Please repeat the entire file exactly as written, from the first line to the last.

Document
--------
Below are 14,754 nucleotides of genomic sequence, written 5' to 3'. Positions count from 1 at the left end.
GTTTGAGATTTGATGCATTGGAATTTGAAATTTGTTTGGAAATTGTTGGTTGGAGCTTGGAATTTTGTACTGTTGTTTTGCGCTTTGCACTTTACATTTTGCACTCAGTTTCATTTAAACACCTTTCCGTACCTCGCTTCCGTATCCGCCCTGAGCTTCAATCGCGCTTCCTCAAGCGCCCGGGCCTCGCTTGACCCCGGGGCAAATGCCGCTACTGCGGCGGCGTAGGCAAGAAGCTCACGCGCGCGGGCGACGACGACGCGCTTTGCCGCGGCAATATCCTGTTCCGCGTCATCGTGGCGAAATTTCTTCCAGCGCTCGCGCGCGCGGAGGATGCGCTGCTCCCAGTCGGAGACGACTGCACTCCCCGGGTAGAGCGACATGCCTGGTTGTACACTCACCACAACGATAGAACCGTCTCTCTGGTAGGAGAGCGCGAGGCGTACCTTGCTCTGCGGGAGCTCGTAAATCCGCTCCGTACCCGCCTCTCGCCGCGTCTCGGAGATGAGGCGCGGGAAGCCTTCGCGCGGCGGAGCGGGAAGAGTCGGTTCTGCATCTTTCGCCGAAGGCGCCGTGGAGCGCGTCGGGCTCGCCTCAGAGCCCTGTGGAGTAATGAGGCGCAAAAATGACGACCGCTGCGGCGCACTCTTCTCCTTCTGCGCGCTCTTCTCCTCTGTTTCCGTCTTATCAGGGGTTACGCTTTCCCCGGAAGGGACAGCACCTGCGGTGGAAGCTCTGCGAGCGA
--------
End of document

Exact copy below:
Below are 14,754 nucleotides of genomic sequence, written 5' to 3'. Positions count from 1 at the left end.
GTTTGAGATTTGATGCATTGGAATTTGAAATTTGTTTGGAAATTGTTGGTTGGAGCTTGGAATTTTGTACTGTTGTTTTGCGCTTTGCACTTTACATTTTGCACTCAGTTTCATTTAAACACCTTTCCGTACCTCGCTTCCGTATCCGCCCTGAGCTTCAATCGCGCTTCCTCAAGCGCCCGGGCCTCGCTTGACCCCGGGGCAAATGCCGCTACTGCGGCGGCGTAGGCAAGAAGCTCACGCGCGCGGGCGACGACGACGCGCTTTGCCGCGGCAATATCCTGTTCCGCGTCATCGTGGCGAAATTTCTTCCAGCGCTCGCGCGCGCGGAGGATGCGCTGCTCCCAGTCGGAGACGACTGCACTCCCCGGGTAGAGCGACATGCCTGGTTGTACACTCACCACAACGATAGAACCGTCTCTCTGGTAGGAGAGCGCGAGGCGTACCTTGCTCTGCGGGAGCTCGTAAATCCGCTCCGTACCCGCCTCTCGCCGCGTCTCGGAGATGAGGCGCGGGAAGCCTTCGCGCGGCGGAGCGGGAAGAGTCGGTTCTGCATCTTTCGCCGAAGGCGCCGTGGAGCGCGTCGGGCTCGCCTCAGAGCCCTGTGGAGTAATGAGGCGCAAAAATGACGACCGCTGCGGCGCACTCTTCTCCTTCTGCGCGCTCTTCTCCTCTGTTTCCGTCTTATCAGGGGTTACGCTTTCCCCGGAAGGGACAGCACCTGCGGTGGAAGCTCTGCGAGCGA